They scrimped and saved to rent the premises to start a small business specialising in Cantonese delights.

The restaurant has fed customers during peaceful times as well as helped them weather tumultuous periods such as during the Japanese Occupation with specially-made tapioca buns.

The family business fell on Lee’s shoulder in 1991. She took over the task “by default” as her siblings and cousins had chosen different career paths.

One of her nephews, Lee Hou Fai, 38, has been helping her for the last five years.

Her training started when she was 14. Her father, who was in charge of accounts and administration, took her along when dealing with the many government departments to educate her on licence renewal and other matters.

<b>Old-fashioned method:</b> Khoo measuring the amount of ingredients needed to
make Chinese pau the traditional way. Old-fashioned method: Khoo measuring the amount of ingredients needed to make Chinese pau the traditional way.

She was allowed to work elsewhere after she finished school, with the condition that she would be “recalled” anytime.

The winds of change blew when the restaurant was acquired alongside 22 other pre-war properties in Jalan Sultan and Petaling Street for the tunnelling of the MRT track.

The acquisition exercise was stopped following calls for heritage preservation.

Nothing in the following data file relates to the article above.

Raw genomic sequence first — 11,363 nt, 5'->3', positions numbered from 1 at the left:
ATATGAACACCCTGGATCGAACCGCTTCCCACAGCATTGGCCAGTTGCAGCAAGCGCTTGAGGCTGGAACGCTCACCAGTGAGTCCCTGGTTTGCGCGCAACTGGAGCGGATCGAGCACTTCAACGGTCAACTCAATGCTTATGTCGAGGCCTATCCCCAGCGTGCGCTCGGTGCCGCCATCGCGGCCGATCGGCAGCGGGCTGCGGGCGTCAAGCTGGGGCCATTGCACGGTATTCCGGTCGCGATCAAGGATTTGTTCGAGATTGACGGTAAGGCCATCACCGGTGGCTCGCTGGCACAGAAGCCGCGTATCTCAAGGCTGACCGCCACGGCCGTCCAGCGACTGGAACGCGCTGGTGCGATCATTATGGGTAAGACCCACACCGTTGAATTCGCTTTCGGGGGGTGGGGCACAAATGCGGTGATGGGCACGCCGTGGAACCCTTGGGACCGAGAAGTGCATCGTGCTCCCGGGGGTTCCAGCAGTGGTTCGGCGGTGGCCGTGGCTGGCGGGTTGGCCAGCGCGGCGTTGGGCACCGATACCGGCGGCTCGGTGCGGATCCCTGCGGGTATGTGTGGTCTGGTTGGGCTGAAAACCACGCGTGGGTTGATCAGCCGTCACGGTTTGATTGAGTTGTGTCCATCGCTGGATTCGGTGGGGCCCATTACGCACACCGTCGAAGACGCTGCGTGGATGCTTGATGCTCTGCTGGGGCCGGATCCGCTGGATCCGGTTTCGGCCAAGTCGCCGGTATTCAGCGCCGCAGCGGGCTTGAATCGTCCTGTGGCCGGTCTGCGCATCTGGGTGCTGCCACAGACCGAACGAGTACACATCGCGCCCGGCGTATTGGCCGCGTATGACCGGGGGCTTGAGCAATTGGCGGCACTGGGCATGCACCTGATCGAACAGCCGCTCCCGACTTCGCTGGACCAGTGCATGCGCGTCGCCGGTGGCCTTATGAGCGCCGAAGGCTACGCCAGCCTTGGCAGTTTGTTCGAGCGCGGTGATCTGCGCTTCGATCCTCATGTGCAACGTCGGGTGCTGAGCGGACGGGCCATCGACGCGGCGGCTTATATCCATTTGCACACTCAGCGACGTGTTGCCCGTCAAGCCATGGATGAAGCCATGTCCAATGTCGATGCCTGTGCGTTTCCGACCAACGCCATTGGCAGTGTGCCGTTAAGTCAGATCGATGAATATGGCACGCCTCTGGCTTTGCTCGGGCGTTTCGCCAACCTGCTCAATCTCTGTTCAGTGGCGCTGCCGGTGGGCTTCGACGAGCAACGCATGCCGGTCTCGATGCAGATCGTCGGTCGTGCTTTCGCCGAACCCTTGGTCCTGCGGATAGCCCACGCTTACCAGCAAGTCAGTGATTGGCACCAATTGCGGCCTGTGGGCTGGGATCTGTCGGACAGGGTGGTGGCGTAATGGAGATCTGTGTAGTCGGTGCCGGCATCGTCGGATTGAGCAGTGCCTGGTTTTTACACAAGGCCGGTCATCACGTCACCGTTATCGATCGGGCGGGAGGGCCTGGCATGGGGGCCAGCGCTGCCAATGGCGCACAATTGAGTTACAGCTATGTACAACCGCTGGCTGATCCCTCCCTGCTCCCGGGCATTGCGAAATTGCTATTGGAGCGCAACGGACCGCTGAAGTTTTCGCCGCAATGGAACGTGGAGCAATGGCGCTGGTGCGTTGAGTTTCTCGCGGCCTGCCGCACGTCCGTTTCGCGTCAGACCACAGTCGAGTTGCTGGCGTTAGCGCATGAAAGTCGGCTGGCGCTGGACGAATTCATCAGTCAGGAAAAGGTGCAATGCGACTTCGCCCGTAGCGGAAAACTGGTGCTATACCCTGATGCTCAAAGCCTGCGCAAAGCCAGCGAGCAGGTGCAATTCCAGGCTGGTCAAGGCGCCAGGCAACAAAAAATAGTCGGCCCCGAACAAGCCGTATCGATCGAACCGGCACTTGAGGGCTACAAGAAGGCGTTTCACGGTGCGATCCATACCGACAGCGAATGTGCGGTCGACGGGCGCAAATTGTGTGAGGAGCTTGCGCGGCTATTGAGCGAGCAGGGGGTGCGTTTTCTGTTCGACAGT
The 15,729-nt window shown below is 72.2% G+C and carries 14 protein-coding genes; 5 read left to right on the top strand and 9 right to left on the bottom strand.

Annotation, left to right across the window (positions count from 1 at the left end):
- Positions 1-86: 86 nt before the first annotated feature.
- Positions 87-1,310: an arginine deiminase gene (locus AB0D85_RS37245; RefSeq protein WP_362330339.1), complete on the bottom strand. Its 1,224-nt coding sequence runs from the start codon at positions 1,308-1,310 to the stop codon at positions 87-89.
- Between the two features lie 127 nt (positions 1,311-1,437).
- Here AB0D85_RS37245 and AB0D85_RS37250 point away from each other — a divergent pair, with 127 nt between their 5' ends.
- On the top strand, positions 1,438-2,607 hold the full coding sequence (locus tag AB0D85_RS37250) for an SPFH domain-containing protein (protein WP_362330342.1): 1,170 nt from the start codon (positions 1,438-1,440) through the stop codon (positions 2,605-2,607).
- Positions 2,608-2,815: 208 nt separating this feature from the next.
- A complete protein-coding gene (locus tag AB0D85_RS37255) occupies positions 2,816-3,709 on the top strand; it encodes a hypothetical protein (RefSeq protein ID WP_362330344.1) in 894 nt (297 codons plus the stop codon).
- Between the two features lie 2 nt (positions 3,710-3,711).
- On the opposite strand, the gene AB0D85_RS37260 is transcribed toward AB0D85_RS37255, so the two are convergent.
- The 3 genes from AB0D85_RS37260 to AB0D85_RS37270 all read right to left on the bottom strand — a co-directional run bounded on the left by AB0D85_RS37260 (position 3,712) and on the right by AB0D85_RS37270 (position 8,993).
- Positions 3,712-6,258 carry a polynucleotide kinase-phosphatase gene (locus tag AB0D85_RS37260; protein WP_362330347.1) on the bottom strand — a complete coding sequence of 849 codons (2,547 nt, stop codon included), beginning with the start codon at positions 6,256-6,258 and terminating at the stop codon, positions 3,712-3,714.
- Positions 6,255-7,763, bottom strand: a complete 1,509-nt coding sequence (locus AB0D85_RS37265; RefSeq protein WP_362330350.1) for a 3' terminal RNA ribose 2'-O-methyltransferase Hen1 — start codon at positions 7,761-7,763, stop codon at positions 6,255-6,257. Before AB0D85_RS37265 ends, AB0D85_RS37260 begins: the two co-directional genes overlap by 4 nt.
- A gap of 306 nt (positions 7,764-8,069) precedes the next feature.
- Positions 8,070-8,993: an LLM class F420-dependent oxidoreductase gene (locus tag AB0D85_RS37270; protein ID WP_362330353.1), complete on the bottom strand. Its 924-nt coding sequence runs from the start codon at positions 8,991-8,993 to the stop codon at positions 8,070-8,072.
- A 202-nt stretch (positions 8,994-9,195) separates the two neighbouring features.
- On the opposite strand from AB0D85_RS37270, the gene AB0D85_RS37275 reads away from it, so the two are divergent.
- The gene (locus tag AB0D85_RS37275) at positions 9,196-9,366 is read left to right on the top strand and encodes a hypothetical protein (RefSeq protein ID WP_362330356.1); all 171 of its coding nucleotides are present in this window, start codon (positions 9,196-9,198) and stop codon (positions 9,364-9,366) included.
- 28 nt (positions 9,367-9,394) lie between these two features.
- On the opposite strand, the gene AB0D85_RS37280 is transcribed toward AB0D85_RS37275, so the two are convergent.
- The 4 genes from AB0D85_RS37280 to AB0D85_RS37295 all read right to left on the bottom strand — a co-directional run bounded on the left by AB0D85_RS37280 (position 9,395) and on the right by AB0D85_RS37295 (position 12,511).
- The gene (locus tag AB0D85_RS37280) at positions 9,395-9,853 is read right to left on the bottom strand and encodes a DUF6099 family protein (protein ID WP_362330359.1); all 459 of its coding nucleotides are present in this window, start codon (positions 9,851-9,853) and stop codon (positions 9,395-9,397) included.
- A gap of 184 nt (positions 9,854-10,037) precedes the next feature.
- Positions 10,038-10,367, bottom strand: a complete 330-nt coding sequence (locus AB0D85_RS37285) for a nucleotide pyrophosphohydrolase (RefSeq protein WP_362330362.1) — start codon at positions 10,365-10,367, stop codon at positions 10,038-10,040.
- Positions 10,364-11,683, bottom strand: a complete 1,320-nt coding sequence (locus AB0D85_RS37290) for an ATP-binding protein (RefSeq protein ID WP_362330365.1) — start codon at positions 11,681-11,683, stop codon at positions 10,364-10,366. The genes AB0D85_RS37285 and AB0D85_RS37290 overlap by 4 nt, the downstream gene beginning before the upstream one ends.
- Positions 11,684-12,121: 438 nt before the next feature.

Instead, MRT Corp sought property owners’ consent to bore underneath their properties by signing a mutual agreement.

MRT Corp insisted that all but two property owners had signed the agreement while two of them, Yook Woo Hin and Malay Chamber of Commerce Malaysia that owns an empty plot there, had agreed to acquisition.

She said the landlords — her relatives — made the decision to sell the building.

“We made the move with a heavy heart. We felt that there was too much uncertainty, such as the cost to move and operate elsewhere for six months during the tunnelling.

“The conditions that came with the agreement are not in the shareholders’ favour.

“One is that we will not be allowed to build additional levels to the shophouse,” she said.

<b>Started in 1928:</b> A portrait of the founder, Lee Hoi, hangs in a prominent location in the restaurant. Started in 1928: A portrait of the founder, Lee Hoi, hangs in a prominent location in the restaurant.